In some respects, the diamond industry has been stuck in the Stone Age. Specifically, while the rest of the world gets ready to plunge into Web3, the process of rough diamond sales has remained remarkably analog and resistant to tech-driven updates. Until Clara Diamond Solutions (Clara).
Clara: Technology and Diamond Sales Collide
Clara, founded by Ophir Stolov and Aaron Ariel, is a sales platform that launched in 2018 and pairs rough diamonds with specialty manufacturers based on the precise specifications of the stones they’re looking to yield. The company has partnered with Israel’s Sarine Technologies on exclusive scanning technology that scans rough diamonds on site at the mines and uploads them for potential customers to view virtually. Clara sales are held every two weeks and the platform specializes in diamonds that are between one and 15 carats.
“This is an industry that has remained unchanged for the better part of a hundred years,” says Eira Thomas, President and CEO of Lucara Diamond Corporation, the Canada-based diamond mining company which is leading the industry into the digital age with Clara.
Thomas uses Tiffany & Co. and its Lucida cut as an example; If Tiffany & Co. needs six Lucida shaped diamonds of a certain size, colour and quality, they place an order through Clara, which uses its proprietary algorithm to match the order with a rough diamond that will efficiently polish into exactly what Tiffany wants. This helps the manufacturer efficiently buy the diamonds they need, without buying anything they don’t.
Technology = Transparency
The platform is built on blockchain technology, enabling a completely transparent supply chain. That means that all diamonds sold on Clara are completely traceable, something that has been increasingly important in the diamond industry today. Lucara is a diamond mining company with a 100% interest in the producing Karowe Diamond Mine located in Botswana, but its Clara technology is available to all of its competitors interested in modernizing their supply chain and sales process.
The idea of creating an online marketplace for diamonds may seem like a no-brainer, especially when examining the traditional way of selling rough diamonds, which remains industry standard despite being prime for disruption. To summarize the way it’s always worked: Diamond mining companies, such as Lucara and DeBeers, recover rough diamonds and put them into “parcels,” or assortments of stones based on size, colour and quality. All rough diamonds are heterogeneous in nature—no two are alike. Specialty manufacturers, or those who cut and polish the diamonds into gems that go to jewellery makers or retailers all over the world, are invited to bid on parcels—with a caveat. “They can’t go in and say, ‘I want two of those and one of those,’” says Thomas. “They are offered a parcel, and it’s a take it or leave it scenario. And if you leave it, you might not be invited back.”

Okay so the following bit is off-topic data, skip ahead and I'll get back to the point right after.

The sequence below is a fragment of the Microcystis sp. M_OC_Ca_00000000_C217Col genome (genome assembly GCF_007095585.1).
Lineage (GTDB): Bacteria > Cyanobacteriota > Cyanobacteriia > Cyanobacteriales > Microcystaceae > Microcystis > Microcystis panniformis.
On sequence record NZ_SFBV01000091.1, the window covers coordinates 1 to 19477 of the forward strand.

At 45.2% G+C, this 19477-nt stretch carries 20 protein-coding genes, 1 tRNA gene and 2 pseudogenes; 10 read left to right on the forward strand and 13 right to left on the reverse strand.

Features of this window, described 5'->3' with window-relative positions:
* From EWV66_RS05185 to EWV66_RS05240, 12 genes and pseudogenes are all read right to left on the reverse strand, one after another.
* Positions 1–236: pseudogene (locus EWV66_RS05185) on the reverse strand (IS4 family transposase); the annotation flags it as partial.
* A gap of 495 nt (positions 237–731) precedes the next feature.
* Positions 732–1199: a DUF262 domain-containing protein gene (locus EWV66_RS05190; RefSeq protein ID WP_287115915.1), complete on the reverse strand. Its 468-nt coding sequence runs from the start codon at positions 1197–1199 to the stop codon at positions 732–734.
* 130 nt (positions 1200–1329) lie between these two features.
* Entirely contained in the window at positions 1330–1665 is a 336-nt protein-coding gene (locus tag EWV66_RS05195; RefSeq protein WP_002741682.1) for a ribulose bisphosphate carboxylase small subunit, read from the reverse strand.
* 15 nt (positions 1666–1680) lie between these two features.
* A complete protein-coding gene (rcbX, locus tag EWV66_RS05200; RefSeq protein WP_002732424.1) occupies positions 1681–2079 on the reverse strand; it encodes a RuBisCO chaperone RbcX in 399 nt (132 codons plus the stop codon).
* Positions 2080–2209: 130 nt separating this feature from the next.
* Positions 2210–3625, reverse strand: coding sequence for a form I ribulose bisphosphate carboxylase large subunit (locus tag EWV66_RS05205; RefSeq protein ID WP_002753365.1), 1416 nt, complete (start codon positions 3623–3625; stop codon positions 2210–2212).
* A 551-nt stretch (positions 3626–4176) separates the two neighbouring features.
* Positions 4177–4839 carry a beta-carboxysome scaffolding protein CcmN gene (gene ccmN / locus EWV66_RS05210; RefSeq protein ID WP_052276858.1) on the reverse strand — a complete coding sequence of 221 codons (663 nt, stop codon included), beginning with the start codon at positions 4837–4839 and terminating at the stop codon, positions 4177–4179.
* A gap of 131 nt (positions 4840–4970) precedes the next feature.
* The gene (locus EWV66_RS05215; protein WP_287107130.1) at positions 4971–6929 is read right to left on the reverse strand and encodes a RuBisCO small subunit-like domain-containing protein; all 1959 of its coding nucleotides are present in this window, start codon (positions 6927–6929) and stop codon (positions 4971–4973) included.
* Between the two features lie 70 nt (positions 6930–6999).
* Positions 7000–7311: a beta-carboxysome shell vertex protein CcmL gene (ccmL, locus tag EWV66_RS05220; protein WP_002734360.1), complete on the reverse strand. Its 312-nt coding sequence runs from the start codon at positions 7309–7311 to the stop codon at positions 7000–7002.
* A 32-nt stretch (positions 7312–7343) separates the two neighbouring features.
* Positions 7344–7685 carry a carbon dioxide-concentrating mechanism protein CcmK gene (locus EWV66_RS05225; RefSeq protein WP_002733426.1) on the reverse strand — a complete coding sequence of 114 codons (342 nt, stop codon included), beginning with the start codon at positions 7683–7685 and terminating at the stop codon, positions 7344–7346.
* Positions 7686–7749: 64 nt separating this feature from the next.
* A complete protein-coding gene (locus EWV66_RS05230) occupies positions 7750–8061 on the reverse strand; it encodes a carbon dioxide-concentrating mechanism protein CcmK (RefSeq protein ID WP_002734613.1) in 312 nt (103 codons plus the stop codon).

How Clara Works
Once the manufacturers get their parcel of rough diamonds, they assess each stone using magnification and detailed scans to discern what kind of polished diamonds it can yield. Inevitably, the parcel’s assortment includes many diamonds that don’t meet the manufacturer’s needs. They have a choice: cut and polish the surplus or sell them on the secondary market.
If this process doesn’t sound efficient, it’s because it’s not. So, why did it take so long for Clara to come along in the diamond industry? “There’s very little incentive for a large institutional player that has been profitable doing something one way for such a long period to say, ‘Okay, it’s time to innovate,’” says Aaron Ariel of Canadian diamond cutter HRA Group. “They have a ton of infrastructure in place that is facilitating the existing supply chain. They’re profitable doing it that way. To wake up one morning and say, ‘You know what? We’re going to scrap all of this and try a different way.’ There’s not enough incentive.”
In addition to being an executive at a diamond manufacturing company, Ariel is an engineer who began developing Clara’s software in 2015 along with his cousin Ophir Stolov. They had a unique perspective being in tech and diamonds. “We saw the opportunity because we were experiencing all the pain points,” says Ariel. They eventually sold Clara to Lucara and continue to manage the platform’s research and development today.
At first, there was some resistance to joining Clara from traditional players who were hesitant to break the status quo. But Covid and all its travel restrictions illuminated the platform’s value in connecting supply with demand online. “We went from 20 customers to now over 90 customers today,” says Thomas, and “we’ve transacted well over $50 million worth of diamonds.” Thomas says the platform is at an inflection point of gaining critical mass. It’s ramping up sales of natural diamonds beyond what Lucara is recovering with the idea of bringing the majority of the industry, regardless of competition, onto one shared platform, which will unlock long-term value for the entire natural diamond industry.